For its 28th edition, the Salon International de la Haute Horlogerie (SIHH), organised by the Fondation de la Haute Horlogerie (FHH), reported that attendance rose by 20% from 2017 to almost 20,000 visitors. With six luxury watch brands joining this year’s event – bringing the total number of exhibitors to 35 – it is clear that the high-end watch fair is growing in stature.
This may also be a sign of steady recovery for the luxury watch industry, which has not been in the best shape for the last couple of years. Deloitte reported the first signs of recovery during last year’s second quarter, where exports from the Swiss watch industry rose by 3% compared to 2016.
The SIHH has certainly proved to be more than just a high-end watch fair. Brands have become increasingly drawn to its approach in creating a space where fans can connect with them both online and offline through digital as well as authentic experiences.
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WatchProSite reported that the SIHH reached 288 million people, and Twitter, Instagram and Weibo accounted for more than 80% of conversations. Guests were consistently encouraged to share content from the exhibition with those following the event online. Piaget had its own photo booth where guests were given the option to share their pictures instantaneously on social media with an accompanying hashtag, the “#PiagetExperience”. “White Box” studios were also set up around the fair to facilitate digital communication channels.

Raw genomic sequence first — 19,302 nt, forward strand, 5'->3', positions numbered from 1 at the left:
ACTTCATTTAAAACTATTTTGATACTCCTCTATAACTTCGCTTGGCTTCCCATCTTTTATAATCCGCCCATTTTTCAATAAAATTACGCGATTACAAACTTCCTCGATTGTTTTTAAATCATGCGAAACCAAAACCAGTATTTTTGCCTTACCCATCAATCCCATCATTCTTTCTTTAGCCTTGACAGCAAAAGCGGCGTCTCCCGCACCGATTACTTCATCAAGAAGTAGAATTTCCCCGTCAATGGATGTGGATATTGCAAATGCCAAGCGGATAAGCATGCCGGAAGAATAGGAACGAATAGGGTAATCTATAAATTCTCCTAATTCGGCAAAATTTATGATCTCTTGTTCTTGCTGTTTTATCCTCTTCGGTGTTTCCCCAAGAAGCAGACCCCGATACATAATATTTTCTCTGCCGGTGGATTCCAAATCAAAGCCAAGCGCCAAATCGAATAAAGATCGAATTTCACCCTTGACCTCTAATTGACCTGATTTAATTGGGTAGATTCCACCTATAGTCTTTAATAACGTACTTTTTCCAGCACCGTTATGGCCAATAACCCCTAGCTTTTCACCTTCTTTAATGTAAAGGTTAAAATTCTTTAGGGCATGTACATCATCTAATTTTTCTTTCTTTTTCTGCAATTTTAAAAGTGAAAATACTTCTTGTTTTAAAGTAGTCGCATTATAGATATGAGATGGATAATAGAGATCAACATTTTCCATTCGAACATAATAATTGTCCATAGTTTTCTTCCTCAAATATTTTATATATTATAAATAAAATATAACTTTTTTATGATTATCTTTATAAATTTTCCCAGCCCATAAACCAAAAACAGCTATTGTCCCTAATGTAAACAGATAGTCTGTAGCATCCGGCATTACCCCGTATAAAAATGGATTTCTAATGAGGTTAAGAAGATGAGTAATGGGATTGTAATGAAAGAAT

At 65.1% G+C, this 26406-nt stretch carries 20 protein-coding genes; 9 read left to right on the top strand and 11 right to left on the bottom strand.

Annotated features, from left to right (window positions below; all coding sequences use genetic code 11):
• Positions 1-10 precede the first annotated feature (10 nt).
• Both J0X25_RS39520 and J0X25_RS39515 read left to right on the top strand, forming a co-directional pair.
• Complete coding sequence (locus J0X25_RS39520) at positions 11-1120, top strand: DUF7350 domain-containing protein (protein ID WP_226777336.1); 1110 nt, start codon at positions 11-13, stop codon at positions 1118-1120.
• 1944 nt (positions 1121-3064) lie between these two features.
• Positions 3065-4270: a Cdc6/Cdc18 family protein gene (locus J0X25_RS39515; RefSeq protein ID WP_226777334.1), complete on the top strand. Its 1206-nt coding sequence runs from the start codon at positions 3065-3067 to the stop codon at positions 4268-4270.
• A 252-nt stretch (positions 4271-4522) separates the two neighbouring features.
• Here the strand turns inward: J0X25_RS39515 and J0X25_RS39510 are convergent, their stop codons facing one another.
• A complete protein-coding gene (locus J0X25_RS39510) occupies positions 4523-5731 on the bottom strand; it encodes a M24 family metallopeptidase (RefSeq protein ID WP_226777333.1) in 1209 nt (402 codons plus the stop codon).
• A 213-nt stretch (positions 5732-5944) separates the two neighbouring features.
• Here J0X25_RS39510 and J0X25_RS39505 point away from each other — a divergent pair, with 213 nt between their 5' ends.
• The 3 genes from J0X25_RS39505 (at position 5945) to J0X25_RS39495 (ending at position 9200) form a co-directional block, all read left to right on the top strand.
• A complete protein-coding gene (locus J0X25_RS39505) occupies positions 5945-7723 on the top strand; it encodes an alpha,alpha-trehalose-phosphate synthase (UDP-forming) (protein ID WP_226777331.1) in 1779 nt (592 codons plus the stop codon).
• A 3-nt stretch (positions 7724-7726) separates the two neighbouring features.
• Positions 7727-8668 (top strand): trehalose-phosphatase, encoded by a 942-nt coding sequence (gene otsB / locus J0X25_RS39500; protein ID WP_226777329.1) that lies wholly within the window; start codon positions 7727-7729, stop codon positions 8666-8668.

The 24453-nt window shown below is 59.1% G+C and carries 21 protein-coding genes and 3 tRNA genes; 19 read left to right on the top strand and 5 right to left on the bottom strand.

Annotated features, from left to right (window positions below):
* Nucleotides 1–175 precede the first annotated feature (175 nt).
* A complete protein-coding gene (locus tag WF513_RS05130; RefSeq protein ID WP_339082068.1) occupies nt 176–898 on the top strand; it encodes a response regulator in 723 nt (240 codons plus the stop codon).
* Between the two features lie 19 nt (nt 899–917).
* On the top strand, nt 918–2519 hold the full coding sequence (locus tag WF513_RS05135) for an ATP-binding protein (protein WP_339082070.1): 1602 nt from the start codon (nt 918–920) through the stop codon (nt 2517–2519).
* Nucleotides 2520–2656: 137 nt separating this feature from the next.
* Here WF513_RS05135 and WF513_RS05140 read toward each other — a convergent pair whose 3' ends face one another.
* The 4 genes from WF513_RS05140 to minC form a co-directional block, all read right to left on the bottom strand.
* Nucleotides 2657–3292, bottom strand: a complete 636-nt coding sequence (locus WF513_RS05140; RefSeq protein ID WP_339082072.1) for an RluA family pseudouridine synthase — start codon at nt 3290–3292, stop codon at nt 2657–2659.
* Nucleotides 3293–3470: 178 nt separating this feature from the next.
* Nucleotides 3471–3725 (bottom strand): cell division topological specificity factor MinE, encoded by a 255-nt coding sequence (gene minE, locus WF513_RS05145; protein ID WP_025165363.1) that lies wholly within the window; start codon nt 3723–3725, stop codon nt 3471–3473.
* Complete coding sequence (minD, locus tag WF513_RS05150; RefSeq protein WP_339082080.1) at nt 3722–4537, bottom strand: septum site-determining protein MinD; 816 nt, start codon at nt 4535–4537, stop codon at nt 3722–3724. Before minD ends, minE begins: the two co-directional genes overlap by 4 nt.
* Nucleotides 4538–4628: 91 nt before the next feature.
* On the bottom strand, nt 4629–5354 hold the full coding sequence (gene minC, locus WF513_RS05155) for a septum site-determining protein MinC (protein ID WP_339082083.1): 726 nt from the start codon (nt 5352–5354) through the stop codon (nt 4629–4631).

There were several impressive technological innovations occupying each stand including Panerai’s virtual reality room and robotic arms that presented their timepieces; Jaeger-LeCoultre’s “On Your Wrist” augmented reality app; and Montblanc’s 360-degree virtual reality masks.
Not only did the use of these new-fangled technologies serve to entice a younger audience to the stands, it also made a clear statement that luxury watch brands are looking to affirm their roles in the digital world.
Image credit: Luxury Society. Image: Montblanc's VR masks.
What stood out in parallel to the impressive gadgets on display, was the effort to promote human contact throughout the week. Lavish seating areas and bars were strategically built to enhance networking and conversations between the guests. This created an open and friendly environment.
IWC Schaffhausen’s room was particularly welcoming with its New York themed distillery and “Press Bar” where guests could sit and have a drink after admiring the novel timepieces on display. Entering their stand made one feel like a visitor on a film set.
Many brands also invited watchmakers from their respective manufactures to the fair for live watchmaking demonstrations. Watch enthusiasts were able to have a sit-down with these professionals and learn about the ins and outs of the trade. Each brand focused on making their stands as interactive as possible, as seen by the distinct themes, exquisite art pieces and installations.
These initiatives show that transparency, connectivity and authentic, tangible experiences are crucial elements for the luxury watch industry to present to their consumers.
Image credit: Luxury Society. Image: Watchmakers at Vacheron Constantin's stand.
SIHH’s approach to merging digital experiences with human connection has certainly opened up new prospects for the luxury watch industry. The event itself has evolved beyond being merely a celebration of fine watchmaking. It has highlighted the idea that luxury watch brands can offer their consumers with authentic experiences as well as establish their presence in the digital world.
Cover image credit: SIHH